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Why teach verbs?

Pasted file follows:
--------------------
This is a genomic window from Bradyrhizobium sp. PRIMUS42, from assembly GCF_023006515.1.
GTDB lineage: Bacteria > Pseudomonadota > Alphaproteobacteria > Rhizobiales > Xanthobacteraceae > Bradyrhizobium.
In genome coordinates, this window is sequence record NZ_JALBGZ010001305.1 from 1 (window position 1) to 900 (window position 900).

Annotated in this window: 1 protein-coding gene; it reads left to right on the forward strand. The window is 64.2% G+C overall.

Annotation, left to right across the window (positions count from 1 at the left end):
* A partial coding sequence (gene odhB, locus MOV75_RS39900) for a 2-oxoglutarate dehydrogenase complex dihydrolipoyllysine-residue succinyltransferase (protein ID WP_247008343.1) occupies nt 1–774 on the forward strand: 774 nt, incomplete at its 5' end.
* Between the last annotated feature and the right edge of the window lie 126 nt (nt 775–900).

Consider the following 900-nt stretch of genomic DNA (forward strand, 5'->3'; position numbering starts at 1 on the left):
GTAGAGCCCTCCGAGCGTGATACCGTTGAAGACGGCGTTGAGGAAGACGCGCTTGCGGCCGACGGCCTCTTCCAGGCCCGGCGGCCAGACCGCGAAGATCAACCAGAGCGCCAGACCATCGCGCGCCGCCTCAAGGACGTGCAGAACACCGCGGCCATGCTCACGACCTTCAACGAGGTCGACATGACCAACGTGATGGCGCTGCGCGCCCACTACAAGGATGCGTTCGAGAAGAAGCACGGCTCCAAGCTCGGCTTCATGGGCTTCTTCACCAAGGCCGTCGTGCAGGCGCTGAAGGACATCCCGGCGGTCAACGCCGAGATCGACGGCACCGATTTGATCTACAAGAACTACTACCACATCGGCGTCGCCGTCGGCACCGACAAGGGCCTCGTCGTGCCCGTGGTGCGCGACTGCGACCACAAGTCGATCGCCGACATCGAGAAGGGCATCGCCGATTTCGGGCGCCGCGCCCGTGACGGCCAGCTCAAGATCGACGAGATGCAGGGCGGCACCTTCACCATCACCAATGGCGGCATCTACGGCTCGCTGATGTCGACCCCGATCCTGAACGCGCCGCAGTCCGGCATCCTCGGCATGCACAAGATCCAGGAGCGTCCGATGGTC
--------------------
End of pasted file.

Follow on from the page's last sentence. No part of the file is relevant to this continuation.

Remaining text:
Verbs or action words are so very important to teach! Why? Well, for one, because without verbs there would be no sentences. But babies aren’t ready to communicate in sentences in the first or even second year of life you might say. True! However, we do know that developmentally babies start to vocalize and then approximate sounds into words at as early as 9-12 months. When that happens, typically more so in the second year of life, many children begin naming things in their environment, but these first words aren’t limited to just nouns (object names). Prepositions (or spatial concepts), attributes (color, size descriptives), and verbs are among some of the first verbalizations as well! This is because as children observe the world- objects and people in it, how these move around in space and in relationship to one another, they start describing all that is observed, doing so in a variety of words. How amazing is that? So in my sessions with little ones I do always teach names of objects (body parts, foods, toys, animals, household items) but equally so together with prepositions (in, out, on, off, up, down), attributes (colors, big, little, wed, dirty), as well as pronouns (me, my), using words in familiar contexts where it makes the best sense. This way there is a balanced exposure to different words, word classes, and language concepts, all of which are needed to develop good receptive language vocabulary before children can start to verbally communicate what they have learned. Once comprehension is there, the child is ready to express his/her words and world knowledge with a variety of words that you and I can understand and help put together into sentences.

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